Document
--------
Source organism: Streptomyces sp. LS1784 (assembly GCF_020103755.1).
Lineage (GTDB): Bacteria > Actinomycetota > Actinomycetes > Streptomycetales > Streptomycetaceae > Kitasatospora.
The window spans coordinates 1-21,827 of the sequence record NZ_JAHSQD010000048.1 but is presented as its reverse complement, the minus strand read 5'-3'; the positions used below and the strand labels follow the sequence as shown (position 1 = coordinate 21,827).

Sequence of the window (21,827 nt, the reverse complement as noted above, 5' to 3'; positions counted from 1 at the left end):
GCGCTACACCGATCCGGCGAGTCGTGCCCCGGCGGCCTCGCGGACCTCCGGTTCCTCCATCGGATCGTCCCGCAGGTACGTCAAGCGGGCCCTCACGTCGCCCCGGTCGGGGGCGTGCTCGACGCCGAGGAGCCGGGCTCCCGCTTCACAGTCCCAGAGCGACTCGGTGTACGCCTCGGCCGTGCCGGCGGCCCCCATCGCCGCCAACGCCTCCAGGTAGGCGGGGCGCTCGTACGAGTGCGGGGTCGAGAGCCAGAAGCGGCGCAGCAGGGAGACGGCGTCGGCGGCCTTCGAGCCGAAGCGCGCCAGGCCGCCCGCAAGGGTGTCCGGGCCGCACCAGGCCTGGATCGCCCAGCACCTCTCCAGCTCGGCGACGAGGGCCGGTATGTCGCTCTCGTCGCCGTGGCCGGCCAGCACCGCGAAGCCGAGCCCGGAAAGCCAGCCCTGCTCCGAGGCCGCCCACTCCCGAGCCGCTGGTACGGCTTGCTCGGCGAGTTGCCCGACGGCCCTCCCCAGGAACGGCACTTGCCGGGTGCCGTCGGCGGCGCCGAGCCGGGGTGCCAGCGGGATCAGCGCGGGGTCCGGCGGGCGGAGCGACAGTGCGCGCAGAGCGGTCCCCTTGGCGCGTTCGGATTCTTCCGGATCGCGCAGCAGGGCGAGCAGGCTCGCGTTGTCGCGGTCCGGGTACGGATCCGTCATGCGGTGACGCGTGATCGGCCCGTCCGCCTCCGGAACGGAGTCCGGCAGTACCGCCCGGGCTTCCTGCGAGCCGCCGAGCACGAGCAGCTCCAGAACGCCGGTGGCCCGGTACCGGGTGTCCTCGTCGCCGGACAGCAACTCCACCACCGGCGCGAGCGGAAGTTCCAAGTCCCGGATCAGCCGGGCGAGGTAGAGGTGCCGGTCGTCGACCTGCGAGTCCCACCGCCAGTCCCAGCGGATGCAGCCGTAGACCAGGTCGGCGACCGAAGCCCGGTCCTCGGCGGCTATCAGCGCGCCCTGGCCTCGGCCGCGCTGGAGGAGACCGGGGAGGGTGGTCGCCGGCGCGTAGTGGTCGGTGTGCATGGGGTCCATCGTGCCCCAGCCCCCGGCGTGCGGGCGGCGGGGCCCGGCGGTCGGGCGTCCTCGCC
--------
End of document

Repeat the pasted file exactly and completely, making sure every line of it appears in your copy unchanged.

Source organism: Streptomyces sp. LS1784 (assembly GCF_020103755.1).
Lineage (GTDB): Bacteria > Actinomycetota > Actinomycetes > Streptomycetales > Streptomycetaceae > Kitasatospora.
The window spans coordinates 1-21,827 of the sequence record NZ_JAHSQD010000048.1 but is presented as its reverse complement, the minus strand read 5'-3'; the positions used below and the strand labels follow the sequence as shown (position 1 = coordinate 21,827).

Sequence of the window (21,827 nt, the reverse complement as noted above, 5' to 3'; positions counted from 1 at the left end):
GCGCTACACCGATCCGGCGAGTCGTGCCCCGGCGGCCTCGCGGACCTCCGGTTCCTCCATCGGATCGTCCCGCAGGTACGTCAAGCGGGCCCTCACGTCGCCCCGGTCGGGGGCGTGCTCGACGCCGAGGAGCCGGGCTCCCGCTTCACAGTCCCAGAGCGACTCGGTGTACGCCTCGGCCGTGCCGGCGGCCCCCATCGCCGCCAACGCCTCCAGGTAGGCGGGGCGCTCGTACGAGTGCGGGGTCGAGAGCCAGAAGCGGCGCAGCAGGGAGACGGCGTCGGCGGCCTTCGAGCCGAAGCGCGCCAGGCCGCCCGCAAGGGTGTCCGGGCCGCACCAGGCCTGGATCGCCCAGCACCTCTCCAGCTCGGCGACGAGGGCCGGTATGTCGCTCTCGTCGCCGTGGCCGGCCAGCACCGCGAAGCCGAGCCCGGAAAGCCAGCCCTGCTCCGAGGCCGCCCACTCCCGAGCCGCTGGTACGGCTTGCTCGGCGAGTTGCCCGACGGCCCTCCCCAGGAACGGCACTTGCCGGGTGCCGTCGGCGGCGCCGAGCCGGGGTGCCAGCGGGATCAGCGCGGGGTCCGGCGGGCGGAGCGACAGTGCGCGCAGAGCGGTCCCCTTGGCGCGTTCGGATTCTTCCGGATCGCGCAGCAGGGCGAGCAGGCTCGCGTTGTCGCGGTCCGGGTACGGATCCGTCATGCGGTGACGCGTGATCGGCCCGTCCGCCTCCGGAACGGAGTCCGGCAGTACCGCCCGGGCTTCCTGCGAGCCGCCGAGCACGAGCAGCTCCAGAACGCCGGTGGCCCGGTACCGGGTGTCCTCGTCGCCGGACAGCAACTCCACCACCGGCGCGAGCGGAAGTTCCAAGTCCCGGATCAGCCGGGCGAGGTAGAGGTGCCGGTCGTCGACCTGCGAGTCCCACCGCCAGTCCCAGCGGATGCAGCCGTAGACCAGGTCGGCGACCGAAGCCCGGTCCTCGGCGGCTATCAGCGCGCCCTGGCCTCGGCCGCGCTGGAGGAGACCGGGGAGGGTGGTCGCCGGCGCGTAGTGGTCGGTGTGCATGGGGTCCATCGTGCCCCAGCCCCCGGCGTGCGGGCGGCGGGGCCCGGCGGTCGGGCGTCCTCGCC